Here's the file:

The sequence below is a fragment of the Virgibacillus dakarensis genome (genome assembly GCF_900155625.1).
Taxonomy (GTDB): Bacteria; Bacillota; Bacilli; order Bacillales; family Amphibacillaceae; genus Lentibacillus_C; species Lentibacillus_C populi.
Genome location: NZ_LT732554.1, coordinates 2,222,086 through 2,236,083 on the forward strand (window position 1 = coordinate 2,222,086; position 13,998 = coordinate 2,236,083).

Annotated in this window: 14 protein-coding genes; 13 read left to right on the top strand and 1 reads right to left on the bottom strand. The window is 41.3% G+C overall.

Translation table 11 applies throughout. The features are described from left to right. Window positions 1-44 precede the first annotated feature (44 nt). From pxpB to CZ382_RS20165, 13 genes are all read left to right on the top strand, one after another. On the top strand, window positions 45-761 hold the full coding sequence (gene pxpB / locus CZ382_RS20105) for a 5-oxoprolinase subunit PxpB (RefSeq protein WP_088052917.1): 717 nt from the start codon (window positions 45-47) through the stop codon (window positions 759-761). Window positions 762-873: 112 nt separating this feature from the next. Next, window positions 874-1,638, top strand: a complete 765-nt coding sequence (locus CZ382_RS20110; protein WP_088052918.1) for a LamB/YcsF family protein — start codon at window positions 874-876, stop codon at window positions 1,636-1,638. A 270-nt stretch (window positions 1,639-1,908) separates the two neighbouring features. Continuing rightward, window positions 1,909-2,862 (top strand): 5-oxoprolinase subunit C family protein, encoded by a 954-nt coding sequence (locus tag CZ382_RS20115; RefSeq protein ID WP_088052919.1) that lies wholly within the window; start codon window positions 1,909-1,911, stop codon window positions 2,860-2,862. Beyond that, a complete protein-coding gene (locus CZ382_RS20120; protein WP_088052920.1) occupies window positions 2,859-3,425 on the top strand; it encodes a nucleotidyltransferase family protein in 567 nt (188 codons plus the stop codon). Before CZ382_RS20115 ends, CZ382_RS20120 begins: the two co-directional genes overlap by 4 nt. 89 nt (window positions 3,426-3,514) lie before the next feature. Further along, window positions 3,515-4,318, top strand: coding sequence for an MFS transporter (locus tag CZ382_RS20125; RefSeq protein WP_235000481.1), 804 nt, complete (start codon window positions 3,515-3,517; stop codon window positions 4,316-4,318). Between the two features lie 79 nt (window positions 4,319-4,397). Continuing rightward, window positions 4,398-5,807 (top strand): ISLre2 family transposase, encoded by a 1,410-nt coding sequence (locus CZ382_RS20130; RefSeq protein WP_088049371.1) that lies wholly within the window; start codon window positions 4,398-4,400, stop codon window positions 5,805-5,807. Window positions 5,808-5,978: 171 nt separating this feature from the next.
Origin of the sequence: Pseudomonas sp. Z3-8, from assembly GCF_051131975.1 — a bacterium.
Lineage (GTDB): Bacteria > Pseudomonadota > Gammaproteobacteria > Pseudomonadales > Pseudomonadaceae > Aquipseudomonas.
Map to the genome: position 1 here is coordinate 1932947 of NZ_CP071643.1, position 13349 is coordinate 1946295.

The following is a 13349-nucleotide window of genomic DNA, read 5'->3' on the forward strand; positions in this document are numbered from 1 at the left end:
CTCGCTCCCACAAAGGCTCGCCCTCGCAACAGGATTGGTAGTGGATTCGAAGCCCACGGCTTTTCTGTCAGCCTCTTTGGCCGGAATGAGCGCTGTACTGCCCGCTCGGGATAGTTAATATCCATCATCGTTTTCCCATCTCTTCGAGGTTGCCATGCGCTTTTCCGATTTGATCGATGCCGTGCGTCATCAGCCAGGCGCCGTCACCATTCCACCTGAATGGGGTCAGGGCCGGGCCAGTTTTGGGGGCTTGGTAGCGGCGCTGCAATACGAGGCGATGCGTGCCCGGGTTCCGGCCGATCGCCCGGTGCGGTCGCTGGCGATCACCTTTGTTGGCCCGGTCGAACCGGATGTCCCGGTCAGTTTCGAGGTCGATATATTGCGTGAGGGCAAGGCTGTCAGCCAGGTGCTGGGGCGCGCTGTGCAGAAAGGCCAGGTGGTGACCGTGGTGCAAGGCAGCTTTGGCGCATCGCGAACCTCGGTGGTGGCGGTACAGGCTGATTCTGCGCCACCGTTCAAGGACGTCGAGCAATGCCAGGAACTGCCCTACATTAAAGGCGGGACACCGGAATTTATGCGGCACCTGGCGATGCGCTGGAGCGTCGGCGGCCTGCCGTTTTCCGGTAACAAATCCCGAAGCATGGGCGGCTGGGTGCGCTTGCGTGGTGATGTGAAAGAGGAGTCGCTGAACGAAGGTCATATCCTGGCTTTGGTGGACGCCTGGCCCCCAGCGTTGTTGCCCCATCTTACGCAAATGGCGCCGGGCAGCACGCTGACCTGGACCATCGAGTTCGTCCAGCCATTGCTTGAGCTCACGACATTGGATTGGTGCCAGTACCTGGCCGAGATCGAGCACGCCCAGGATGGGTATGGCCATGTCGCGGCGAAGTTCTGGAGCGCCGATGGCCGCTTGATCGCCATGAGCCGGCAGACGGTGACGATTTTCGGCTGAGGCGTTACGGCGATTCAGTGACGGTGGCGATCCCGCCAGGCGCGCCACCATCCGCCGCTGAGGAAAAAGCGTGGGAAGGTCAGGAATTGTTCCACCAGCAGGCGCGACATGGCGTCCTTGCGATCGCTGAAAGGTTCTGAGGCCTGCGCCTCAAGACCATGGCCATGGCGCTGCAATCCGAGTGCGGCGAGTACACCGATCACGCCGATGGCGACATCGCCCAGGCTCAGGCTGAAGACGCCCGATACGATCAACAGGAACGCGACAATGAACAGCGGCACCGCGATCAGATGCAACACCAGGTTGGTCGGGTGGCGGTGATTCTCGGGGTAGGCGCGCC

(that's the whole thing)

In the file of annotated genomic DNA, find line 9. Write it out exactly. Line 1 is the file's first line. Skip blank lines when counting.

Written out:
The following is a 13349-nucleotide window of genomic DNA, read 5'->3' on the forward strand; positions in this document are numbered from 1 at the left end: